Pillar of strength for Indian chess, Bharat Singh Chauhan recounts his journey
When you have a desire to dream big but opportunities curtail the ambition early in your career, your will-power will take you there somehow. You channelize the big ambition through other talents by the sweat of your brow. And it is a chess player who has these very traits of resolve and perseverance to strive for betterment. Bharat Singh Chauhan, the current All India Chess Federation (AICF) Secretary is the perfect paradigm for a major upscale shift on the Indian chess scene. Photo: Basil Sylvester Pinto
The man who leads from the front
In Goa for the 2nd International Goa Grandmaster Chess Open held in Taleigao, the rock-solid pillar was seen analyzing a game of a prodigious 13-year-old WIM Divya Deshmukh (2414) against the veteran IM Anup Deshmukh (2229) on the last day of the mega event. He also spoke exclusively to The Goan on his association with chess and what the future has in store through the eyes of AICF.
“I was playing chess for a long time right from my school days. If I am an administrator today (AICF), it is because of Goa. Incidentally, 40 years back I came to play in a tournament here having traveled by train from Delhi. When I reached Goa, I realized that the event was cancelled and they had sent a telegram informing our Delhi Chess Association. Back then, communication means like email and phone was a luxury. On my return to Delhi from Vasco, I traveled in the train toilet. That is when I decided, if I do good in life and I am financially alright, I will work for chess,” the Indian chess pillar narrated.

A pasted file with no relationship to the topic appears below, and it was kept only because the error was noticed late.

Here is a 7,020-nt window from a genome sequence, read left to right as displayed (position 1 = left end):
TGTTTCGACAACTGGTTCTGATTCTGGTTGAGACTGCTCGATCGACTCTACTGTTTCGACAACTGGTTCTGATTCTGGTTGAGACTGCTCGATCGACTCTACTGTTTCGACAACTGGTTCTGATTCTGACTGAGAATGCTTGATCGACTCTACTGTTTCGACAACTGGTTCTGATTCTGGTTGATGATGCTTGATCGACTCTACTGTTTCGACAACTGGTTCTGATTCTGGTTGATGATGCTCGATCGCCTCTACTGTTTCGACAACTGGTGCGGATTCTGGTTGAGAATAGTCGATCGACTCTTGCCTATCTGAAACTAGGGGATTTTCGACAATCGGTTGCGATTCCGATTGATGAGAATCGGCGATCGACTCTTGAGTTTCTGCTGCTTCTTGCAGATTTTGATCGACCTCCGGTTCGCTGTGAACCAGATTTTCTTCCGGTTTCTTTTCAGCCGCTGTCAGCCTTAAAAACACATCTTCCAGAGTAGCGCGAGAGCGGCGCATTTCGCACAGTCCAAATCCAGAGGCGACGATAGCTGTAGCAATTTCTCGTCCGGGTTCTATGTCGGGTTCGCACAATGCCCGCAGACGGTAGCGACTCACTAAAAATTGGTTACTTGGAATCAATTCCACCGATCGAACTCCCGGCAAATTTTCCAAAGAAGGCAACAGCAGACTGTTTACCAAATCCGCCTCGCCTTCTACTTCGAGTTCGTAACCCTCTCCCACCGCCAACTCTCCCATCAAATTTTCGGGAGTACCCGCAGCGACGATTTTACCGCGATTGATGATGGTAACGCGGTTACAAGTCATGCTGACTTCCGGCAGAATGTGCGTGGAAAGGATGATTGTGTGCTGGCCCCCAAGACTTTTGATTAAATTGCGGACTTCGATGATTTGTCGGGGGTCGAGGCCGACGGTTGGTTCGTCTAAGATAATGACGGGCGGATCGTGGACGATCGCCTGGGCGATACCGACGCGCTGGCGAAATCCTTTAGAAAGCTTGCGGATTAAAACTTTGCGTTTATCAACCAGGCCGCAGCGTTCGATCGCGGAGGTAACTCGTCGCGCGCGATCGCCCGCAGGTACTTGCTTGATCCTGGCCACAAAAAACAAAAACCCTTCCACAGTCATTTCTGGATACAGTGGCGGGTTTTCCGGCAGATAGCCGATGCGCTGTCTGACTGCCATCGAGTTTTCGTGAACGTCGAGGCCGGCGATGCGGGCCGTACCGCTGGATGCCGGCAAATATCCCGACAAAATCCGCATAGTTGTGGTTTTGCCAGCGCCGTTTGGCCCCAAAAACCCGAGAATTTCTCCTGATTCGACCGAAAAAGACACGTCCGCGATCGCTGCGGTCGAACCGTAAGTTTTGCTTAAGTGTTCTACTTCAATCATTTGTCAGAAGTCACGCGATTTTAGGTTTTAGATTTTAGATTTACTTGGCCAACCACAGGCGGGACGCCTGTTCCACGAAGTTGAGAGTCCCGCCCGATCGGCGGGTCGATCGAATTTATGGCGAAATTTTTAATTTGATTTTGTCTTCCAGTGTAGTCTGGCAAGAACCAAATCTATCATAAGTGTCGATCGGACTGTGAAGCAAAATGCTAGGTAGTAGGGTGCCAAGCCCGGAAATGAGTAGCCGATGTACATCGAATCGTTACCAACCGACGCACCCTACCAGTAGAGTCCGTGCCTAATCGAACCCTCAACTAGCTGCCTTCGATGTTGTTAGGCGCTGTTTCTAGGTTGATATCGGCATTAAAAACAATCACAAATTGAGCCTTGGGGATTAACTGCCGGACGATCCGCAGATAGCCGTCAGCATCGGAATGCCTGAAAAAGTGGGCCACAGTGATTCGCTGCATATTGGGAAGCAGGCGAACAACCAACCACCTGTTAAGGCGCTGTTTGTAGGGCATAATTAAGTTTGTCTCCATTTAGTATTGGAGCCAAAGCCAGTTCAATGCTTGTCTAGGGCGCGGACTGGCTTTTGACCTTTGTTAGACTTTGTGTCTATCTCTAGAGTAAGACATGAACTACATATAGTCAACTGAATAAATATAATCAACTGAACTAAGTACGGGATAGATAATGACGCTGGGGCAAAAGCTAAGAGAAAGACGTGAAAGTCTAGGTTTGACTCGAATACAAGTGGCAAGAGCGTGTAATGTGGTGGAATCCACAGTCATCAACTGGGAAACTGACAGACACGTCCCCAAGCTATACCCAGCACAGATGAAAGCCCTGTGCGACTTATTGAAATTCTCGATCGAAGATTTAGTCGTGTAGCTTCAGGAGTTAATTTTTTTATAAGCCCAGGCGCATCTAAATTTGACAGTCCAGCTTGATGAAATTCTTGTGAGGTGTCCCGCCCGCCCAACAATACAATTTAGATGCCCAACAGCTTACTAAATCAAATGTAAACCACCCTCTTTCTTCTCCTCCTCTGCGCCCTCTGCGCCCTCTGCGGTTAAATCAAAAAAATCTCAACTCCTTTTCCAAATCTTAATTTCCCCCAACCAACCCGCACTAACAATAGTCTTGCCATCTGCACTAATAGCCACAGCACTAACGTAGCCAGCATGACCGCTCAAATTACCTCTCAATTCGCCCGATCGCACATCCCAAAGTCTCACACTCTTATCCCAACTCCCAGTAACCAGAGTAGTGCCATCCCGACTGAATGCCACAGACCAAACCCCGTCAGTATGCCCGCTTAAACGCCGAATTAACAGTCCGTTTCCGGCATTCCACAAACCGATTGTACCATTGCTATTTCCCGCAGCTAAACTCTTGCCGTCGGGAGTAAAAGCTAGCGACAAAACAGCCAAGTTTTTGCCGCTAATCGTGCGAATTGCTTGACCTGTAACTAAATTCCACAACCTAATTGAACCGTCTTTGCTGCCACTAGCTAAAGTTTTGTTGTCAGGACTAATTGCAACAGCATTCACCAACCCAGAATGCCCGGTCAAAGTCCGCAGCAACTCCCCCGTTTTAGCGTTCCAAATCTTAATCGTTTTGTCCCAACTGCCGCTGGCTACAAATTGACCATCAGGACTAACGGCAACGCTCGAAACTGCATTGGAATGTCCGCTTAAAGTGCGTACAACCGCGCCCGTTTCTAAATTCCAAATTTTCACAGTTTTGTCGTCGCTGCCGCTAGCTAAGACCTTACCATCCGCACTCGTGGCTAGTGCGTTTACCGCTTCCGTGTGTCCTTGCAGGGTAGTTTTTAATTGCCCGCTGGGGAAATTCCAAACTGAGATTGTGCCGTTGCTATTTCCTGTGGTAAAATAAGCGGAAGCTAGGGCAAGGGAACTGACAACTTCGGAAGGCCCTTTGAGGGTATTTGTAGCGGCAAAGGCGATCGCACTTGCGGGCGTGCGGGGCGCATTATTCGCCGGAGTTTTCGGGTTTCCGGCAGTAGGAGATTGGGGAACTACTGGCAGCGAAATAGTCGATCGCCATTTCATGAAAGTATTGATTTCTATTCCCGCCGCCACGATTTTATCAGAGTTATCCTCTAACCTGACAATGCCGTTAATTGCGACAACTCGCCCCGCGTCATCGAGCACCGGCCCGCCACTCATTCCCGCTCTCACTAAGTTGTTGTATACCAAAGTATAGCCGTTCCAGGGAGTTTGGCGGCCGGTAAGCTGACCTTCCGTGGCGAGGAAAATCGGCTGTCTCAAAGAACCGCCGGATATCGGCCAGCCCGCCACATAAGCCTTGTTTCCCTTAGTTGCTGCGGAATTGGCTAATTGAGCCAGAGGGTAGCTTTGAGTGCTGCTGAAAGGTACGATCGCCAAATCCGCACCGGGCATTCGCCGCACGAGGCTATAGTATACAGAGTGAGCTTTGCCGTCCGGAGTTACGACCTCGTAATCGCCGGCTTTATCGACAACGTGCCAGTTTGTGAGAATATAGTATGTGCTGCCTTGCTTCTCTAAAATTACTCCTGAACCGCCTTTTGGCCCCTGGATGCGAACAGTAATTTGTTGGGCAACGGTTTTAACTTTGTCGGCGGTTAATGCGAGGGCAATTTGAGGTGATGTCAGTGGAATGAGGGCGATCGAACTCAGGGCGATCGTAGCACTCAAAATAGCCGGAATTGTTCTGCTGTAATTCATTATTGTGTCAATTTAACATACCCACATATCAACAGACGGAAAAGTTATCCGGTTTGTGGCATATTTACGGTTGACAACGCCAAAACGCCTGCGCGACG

His passion for chess and commitment towards its growth in India, earned him a lot of respect. And subsequently he was integrated into the AICF set-up around 2001 as a Joint Secretary, which at the time was a ceremonial post. “Things were not so good back then but it had started moving. It was not as good as the current phase,” Chauhan disclosed.
But to bring a sedentary sport to life and visibility to the eyes of the media and sponsors, if not spectators too, he had fine strategy. “It is very important to know that chess is not a spectator friendly sport. What I had thought and discussed with a colleague was to rope in as many players as we could. When you have a lot more players in a tournament, then everybody will respect you, including the media and sponsors,” he asserted.
He also added to state there was another aspect to have the maximum number of players. It was planned that with as much registration with the Association it will help it to grow. “Today 40 per cent of the tournaments is self-funded by entry fee. In this financial year, we had 60-70 lakhs and that too with a peanut amount of Rs. 250 per player,” Chauhan proudly stated.